Hey Morris, is there a reason you don't want to stick a thermocouple in
the tube for your temp measurements as others have suggested? It would
sure simplify this section, and, you could get lots of design help on
sci.electronics.design to raise the thermocouple output voltage nearer
5v at 537*C.
  Also I suspect you have thought that if the temp sustains itself or
starts to run away, your Ardiuno will sense this and start limiting
hydrogen input and/or pump more water.

Posted by Morris Dovey on October 31, 2011, 5:17 am
 On 10/30/11 8:09 PM, amdx wrote:

I may be able to do that but can't design it that way without first
determining the heater parameters. If the heater wire length takes up
all 16" of the available ceramic core channels, then there won't be any
room for anything else.

So far, everyone has been trying to jump ahead to the temperature
measurement part of the problem, but first we need to design the heater
portion in order to know how much space (if any) will be available for
the thermocouple bead and its wire leads.

Since I don't *know* that there's enough space for the thermocouple, I
pretty much have to plan to make the heater wire do double duty.

There actually is an advantage to this in that it limits the number of
terminals needed at the end of the tube to just two, instead of the four
that would be needed if there were separate heater and thermocouple leads.

"Make everything as simple as possible, but not simpler."

I'm not planning to water cool this thing at all. If the reaction is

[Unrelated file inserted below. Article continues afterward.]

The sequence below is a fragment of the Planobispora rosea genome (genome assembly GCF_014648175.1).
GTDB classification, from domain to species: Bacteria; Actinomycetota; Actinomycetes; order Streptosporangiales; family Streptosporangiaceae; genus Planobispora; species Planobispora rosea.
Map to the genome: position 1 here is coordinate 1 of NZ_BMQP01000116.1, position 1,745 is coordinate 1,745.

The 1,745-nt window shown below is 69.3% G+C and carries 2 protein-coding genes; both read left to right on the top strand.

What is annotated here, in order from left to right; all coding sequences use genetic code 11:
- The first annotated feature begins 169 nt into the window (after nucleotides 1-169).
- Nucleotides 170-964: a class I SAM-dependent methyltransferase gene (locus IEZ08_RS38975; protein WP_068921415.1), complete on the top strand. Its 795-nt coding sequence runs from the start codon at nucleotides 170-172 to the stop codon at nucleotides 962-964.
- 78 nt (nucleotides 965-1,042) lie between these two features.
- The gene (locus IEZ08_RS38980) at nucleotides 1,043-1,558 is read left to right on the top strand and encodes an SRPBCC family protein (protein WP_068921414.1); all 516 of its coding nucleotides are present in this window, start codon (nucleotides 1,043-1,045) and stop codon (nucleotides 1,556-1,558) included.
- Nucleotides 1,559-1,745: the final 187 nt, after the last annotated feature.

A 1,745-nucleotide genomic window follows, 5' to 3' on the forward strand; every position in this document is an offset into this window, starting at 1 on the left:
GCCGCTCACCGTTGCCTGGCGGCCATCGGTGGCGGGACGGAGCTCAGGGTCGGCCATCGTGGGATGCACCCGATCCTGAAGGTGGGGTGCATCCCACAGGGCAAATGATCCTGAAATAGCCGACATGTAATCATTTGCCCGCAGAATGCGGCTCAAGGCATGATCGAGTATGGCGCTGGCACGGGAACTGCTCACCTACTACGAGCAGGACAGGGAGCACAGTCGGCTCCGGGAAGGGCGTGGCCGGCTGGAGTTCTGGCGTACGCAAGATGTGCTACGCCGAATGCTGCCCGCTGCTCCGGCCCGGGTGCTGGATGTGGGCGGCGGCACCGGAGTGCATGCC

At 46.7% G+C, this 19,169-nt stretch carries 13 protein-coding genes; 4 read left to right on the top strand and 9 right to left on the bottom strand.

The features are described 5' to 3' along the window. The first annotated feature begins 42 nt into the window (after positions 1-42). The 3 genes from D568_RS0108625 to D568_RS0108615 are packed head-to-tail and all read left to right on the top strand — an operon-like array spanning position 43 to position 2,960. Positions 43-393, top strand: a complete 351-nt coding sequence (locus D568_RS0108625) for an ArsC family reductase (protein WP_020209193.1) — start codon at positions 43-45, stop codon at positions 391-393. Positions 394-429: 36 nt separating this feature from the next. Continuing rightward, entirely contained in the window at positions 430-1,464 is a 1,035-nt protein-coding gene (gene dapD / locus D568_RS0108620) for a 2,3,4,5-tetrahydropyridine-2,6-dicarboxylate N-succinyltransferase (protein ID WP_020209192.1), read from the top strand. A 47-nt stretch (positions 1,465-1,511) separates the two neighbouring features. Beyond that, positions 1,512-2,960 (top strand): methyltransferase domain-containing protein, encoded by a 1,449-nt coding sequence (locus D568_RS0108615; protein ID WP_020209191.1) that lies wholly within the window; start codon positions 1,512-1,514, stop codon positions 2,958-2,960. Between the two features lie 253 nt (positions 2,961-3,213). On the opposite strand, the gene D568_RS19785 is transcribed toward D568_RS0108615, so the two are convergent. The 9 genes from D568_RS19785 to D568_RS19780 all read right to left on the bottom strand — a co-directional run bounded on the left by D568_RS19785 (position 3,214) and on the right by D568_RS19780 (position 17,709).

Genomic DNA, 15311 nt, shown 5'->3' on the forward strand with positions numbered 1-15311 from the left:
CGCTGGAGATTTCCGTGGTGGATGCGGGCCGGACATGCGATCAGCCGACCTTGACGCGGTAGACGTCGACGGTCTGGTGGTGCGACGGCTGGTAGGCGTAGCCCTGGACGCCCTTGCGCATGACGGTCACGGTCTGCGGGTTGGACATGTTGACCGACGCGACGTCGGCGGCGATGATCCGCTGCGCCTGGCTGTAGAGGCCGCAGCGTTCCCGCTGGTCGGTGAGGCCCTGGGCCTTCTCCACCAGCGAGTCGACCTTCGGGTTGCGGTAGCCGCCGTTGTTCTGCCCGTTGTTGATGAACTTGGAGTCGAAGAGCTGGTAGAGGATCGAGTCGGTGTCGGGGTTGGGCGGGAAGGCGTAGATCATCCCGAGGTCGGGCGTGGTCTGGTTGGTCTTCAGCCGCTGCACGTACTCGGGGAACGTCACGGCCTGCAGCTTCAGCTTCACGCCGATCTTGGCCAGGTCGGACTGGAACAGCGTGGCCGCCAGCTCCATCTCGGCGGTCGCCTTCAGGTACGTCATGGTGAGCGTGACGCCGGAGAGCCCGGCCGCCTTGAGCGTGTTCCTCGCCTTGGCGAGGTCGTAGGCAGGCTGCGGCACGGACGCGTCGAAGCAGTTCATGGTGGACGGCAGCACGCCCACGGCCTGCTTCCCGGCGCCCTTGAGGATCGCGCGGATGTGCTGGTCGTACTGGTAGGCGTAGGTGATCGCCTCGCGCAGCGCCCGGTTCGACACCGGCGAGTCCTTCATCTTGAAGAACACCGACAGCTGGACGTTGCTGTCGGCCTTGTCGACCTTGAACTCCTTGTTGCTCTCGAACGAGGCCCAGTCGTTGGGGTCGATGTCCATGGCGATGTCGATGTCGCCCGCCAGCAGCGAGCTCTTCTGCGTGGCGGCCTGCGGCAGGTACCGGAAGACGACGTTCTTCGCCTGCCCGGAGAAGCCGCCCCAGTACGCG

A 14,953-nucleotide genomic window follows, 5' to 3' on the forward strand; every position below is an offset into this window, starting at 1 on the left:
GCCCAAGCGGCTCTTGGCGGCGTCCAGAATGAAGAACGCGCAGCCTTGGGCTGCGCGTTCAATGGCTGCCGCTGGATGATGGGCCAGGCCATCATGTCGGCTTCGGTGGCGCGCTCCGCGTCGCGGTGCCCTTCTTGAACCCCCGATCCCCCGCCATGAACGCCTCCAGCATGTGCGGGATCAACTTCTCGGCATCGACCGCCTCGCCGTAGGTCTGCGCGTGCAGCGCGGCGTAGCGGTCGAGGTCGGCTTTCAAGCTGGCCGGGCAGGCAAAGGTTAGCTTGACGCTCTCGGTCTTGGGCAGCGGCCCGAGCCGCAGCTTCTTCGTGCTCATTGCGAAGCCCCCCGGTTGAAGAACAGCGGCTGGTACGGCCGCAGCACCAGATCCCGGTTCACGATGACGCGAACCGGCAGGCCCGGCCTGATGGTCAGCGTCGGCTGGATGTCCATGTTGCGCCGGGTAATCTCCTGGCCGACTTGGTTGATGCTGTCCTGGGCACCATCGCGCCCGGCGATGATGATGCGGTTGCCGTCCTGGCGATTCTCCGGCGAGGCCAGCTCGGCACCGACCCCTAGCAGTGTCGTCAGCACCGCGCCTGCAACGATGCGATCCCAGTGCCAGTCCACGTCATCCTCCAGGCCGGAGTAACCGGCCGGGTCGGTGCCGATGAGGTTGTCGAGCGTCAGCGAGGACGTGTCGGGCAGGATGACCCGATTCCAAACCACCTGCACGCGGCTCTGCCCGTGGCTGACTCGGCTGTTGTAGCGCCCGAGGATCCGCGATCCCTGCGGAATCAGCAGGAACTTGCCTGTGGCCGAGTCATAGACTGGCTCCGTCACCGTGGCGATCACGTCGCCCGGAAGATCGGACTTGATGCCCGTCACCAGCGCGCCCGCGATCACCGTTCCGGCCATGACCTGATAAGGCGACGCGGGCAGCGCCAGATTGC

able to sustain itself, then the next step (phase 2) will be to coax it
to self-sustain in the 400C neighborhood needed by the parent project
into which I want to embed the reactor.

The phase 1 testing is to find the (pressure,temperature1) points, if
any, at which ignition occurs and the corresponding minimum
(pressure,temperature2) points where the reaction becomes
self-sustaining. During the initial phase 1 testing the 'safe'
temperature threshold will probably be set down to 250C to give me time
to get over being terrified. :-)

If a runaway condition is detected (either by exceeding the preset
'safe' temperature threshold or by a significant increase in radiation),
then the shutdown routine will [1] kill heater power (even if it's
already off), [2] shut off the hydrogen supply, and then [3] open a
valve between the reaction chamber and a vacuum tank to remove the
hydrogen from the reactor. A full shutdown should take less than a
second and the vacuum valve will remain open until an explicit "close
valve" command is entered by the operator (me).

Morris Dovey
DeSoto Solar

Posted by Morris Dovey on October 31, 2011, 6:55 am
 On 10/30/11 10:33 PM, Bob F wrote:

Ok. I don't yet know what my heater voltage/current levels need to be,
but I found

"OMRON G3NA210BDC524 Solid State Relay Input DC Maximum Operating
Voltage 24 VDC Minimum Operating Voltage 5 VDC Output AC Output Current
Range with Heat Sink 0.1 - 10 Amps Minimum Output Voltage 19 VAC Maximum
Output Voltage 264 VAC Maximum Input Current 7 Milliamps"

for about $0 with shipping.

That will resolve the fused contacts issue, but leads me to ask a
related question: If/when an SSR fails, does it fail open or does it
fail closed?

If I do that, I'll need the AD595 thermocouple adapter at $7.95+ and a
Type-K glass braid insulated thermocouple at $3.95+

And I need to reduce the maximum allowable length of the nichrome heater
wire from 16" to about 12" to allow locating the thermocouple bead
somewhere near the middle of the heater tube.

That adds up to about $5 in additional cost to avoid fused relay

Now can we please go back and figure out the heater itself so there's
something to measure?


Morris Dovey
DeSoto Solar